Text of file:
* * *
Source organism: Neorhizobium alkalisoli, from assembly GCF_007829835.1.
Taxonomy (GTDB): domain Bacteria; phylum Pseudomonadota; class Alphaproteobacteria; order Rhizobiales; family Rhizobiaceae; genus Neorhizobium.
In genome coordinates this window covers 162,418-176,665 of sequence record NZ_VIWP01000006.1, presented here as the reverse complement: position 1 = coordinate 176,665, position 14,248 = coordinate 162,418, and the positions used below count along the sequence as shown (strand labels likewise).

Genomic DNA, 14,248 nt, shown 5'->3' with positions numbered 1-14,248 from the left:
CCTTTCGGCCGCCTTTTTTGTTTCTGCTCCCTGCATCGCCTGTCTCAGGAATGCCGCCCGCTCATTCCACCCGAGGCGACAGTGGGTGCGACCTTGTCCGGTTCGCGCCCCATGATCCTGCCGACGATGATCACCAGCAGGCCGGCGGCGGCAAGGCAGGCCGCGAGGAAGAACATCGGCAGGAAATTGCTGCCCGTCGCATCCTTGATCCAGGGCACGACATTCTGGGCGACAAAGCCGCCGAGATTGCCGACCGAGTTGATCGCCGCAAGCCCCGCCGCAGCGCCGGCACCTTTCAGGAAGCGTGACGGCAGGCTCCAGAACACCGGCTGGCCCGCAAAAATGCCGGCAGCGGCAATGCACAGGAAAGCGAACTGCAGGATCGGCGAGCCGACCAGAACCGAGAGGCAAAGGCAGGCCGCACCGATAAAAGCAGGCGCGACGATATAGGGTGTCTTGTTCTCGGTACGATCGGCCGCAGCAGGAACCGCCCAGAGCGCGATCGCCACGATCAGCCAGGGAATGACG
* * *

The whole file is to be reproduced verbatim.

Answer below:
Source organism: Neorhizobium alkalisoli, from assembly GCF_007829835.1.
Taxonomy (GTDB): domain Bacteria; phylum Pseudomonadota; class Alphaproteobacteria; order Rhizobiales; family Rhizobiaceae; genus Neorhizobium.
In genome coordinates this window covers 162,418-176,665 of sequence record NZ_VIWP01000006.1, presented here as the reverse complement: position 1 = coordinate 176,665, position 14,248 = coordinate 162,418, and the positions used below count along the sequence as shown (strand labels likewise).

Genomic DNA, 14,248 nt, shown 5'->3' with positions numbered 1-14,248 from the left:
CCTTTCGGCCGCCTTTTTTGTTTCTGCTCCCTGCATCGCCTGTCTCAGGAATGCCGCCCGCTCATTCCACCCGAGGCGACAGTGGGTGCGACCTTGTCCGGTTCGCGCCCCATGATCCTGCCGACGATGATCACCAGCAGGCCGGCGGCGGCAAGGCAGGCCGCGAGGAAGAACATCGGCAGGAAATTGCTGCCCGTCGCATCCTTGATCCAGGGCACGACATTCTGGGCGACAAAGCCGCCGAGATTGCCGACCGAGTTGATCGCCGCAAGCCCCGCCGCAGCGCCGGCACCTTTCAGGAAGCGTGACGGCAGGCTCCAGAACACCGGCTGGCCCGCAAAAATGCCGGCAGCGGCAATGCACAGGAAAGCGAACTGCAGGATCGGCGAGCCGACCAGAACCGAGAGGCAAAGGCAGGCCGCACCGATAAAAGCAGGCGCGACGATATAGGGTGTCTTGTTCTCGGTACGATCGGCCGCAGCAGGAACCGCCCAGAGCGCGATCGCCACGATCAGCCAGGGAATGACG